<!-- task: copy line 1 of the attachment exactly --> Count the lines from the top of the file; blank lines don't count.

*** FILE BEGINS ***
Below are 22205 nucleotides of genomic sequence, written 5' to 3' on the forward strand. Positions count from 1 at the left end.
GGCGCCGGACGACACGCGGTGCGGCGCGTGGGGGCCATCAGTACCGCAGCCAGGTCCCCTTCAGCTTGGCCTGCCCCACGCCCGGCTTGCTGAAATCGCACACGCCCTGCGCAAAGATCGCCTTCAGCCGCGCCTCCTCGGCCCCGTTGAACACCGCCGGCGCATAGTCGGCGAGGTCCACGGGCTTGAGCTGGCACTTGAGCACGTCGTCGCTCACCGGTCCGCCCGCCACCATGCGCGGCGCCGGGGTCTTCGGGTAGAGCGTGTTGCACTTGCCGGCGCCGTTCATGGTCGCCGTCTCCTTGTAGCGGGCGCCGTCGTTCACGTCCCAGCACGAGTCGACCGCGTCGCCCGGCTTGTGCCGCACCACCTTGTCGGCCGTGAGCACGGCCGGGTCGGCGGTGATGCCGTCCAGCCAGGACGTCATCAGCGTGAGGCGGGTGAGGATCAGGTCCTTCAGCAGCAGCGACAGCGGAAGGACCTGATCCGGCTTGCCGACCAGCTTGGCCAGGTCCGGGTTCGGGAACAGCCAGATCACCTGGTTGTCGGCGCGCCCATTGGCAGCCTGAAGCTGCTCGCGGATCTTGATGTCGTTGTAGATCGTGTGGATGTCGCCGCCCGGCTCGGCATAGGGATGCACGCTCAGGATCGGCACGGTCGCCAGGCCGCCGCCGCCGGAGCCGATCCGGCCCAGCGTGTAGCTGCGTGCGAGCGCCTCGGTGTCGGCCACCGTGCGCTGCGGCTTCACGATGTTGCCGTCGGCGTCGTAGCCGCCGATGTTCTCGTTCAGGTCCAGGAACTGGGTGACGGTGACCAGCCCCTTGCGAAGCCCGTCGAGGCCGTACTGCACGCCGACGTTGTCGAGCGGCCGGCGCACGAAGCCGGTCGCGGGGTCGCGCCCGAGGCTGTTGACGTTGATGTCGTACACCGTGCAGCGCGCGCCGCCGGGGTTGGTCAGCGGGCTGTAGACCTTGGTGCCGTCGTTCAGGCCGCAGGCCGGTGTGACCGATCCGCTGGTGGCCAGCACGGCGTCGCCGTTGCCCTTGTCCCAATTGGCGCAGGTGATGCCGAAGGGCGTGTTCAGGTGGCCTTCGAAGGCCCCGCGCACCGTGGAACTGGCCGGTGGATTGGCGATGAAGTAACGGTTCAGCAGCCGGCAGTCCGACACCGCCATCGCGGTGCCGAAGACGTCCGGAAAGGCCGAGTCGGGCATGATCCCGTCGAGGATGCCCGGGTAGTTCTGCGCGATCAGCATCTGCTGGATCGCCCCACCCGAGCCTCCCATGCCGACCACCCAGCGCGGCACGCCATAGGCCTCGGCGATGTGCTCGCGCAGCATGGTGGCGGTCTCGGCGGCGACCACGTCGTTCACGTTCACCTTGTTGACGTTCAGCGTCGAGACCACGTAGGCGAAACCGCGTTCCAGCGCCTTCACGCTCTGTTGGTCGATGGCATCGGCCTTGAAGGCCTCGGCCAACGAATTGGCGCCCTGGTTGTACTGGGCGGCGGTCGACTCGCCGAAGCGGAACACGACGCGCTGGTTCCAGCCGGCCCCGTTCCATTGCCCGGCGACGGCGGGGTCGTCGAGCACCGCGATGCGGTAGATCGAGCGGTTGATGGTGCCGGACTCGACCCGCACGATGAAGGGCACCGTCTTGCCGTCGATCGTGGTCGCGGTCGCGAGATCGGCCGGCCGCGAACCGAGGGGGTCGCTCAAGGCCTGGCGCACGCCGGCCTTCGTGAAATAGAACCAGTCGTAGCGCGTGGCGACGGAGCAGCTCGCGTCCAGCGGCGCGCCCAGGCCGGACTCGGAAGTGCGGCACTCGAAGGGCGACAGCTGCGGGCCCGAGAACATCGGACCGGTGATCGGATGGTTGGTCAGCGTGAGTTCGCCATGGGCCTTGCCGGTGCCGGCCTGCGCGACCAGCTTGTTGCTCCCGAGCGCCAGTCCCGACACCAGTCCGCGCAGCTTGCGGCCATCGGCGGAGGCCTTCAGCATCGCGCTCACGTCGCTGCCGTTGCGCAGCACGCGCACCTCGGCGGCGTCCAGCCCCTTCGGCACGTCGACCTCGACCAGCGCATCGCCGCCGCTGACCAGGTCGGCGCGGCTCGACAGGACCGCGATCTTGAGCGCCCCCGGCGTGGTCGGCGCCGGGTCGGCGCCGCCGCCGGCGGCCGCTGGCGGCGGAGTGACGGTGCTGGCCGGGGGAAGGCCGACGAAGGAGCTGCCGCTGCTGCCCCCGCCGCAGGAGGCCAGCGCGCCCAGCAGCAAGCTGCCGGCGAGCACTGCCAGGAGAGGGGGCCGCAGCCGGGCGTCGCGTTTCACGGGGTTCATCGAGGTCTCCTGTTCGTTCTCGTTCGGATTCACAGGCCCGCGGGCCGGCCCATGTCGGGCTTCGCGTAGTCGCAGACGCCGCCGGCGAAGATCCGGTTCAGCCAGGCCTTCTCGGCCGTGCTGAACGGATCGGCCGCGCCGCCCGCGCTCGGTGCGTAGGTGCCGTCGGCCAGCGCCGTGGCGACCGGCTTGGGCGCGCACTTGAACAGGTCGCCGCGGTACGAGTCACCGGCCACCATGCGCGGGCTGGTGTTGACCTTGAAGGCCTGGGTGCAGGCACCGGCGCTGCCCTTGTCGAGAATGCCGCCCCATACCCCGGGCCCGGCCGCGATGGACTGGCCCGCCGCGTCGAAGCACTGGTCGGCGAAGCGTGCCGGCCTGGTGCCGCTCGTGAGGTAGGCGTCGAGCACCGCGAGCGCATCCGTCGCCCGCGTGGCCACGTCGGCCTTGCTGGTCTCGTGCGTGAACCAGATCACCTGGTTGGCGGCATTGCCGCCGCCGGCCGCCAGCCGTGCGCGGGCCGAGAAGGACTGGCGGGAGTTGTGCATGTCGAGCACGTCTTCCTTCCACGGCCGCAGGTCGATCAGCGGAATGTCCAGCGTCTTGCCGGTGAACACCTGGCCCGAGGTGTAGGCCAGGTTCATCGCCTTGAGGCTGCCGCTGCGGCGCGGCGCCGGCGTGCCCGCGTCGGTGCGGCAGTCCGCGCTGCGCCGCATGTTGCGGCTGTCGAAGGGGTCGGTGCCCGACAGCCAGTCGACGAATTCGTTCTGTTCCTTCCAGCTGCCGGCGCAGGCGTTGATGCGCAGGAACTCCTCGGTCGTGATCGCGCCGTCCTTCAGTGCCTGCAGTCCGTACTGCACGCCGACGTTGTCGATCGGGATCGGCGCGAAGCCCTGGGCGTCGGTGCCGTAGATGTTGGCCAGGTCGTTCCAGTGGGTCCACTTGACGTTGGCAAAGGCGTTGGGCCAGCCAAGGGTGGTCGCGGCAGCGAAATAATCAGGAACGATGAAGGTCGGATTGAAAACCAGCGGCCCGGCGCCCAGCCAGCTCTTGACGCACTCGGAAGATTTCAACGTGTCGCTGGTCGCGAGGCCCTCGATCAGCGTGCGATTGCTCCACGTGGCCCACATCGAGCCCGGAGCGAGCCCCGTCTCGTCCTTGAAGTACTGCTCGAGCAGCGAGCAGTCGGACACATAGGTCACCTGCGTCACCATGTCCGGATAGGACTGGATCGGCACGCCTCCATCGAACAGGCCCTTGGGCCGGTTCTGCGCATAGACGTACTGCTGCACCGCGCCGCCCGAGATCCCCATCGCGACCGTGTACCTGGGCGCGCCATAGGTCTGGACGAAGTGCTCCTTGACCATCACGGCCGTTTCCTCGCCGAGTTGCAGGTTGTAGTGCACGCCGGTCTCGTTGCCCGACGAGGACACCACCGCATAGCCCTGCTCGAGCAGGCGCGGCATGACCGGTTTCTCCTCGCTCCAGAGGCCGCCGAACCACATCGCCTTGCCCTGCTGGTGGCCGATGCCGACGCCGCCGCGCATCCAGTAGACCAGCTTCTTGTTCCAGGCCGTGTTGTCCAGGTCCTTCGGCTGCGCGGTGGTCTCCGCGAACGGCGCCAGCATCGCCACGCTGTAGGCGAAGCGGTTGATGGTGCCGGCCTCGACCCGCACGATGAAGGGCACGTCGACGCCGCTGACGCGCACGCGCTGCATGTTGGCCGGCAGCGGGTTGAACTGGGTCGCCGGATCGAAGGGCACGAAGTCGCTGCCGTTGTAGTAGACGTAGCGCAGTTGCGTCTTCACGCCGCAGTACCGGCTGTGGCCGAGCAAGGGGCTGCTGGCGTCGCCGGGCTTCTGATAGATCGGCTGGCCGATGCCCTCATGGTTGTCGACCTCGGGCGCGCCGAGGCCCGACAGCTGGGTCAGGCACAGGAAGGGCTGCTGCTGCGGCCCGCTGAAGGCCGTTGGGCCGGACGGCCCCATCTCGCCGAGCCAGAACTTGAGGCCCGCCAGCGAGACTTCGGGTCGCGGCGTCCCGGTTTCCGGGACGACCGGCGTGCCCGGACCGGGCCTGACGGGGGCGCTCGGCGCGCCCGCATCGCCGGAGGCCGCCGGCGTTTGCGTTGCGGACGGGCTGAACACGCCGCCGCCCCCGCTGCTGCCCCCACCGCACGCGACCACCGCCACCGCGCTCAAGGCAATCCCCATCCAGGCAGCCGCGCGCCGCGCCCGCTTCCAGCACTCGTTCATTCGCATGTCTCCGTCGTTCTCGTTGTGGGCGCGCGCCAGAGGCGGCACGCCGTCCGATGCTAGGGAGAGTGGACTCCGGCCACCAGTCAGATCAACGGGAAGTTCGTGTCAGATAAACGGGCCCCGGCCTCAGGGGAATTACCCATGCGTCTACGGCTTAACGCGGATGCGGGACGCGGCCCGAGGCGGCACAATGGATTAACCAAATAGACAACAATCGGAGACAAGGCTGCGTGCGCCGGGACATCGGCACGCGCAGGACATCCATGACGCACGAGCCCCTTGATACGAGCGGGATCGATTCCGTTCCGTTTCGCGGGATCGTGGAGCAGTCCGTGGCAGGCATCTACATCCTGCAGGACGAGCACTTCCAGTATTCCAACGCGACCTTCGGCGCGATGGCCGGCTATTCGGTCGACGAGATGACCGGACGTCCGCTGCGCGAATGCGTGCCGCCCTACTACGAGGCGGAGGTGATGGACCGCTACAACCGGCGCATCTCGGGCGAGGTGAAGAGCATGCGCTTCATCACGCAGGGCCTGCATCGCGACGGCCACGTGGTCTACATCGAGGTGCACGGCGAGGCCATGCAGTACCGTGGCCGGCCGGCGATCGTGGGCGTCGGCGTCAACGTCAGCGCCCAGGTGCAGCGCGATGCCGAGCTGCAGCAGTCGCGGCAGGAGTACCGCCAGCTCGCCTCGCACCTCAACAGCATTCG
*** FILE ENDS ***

Below are 22205 nucleotides of genomic sequence, written 5' to 3' on the forward strand. Positions count from 1 at the left end.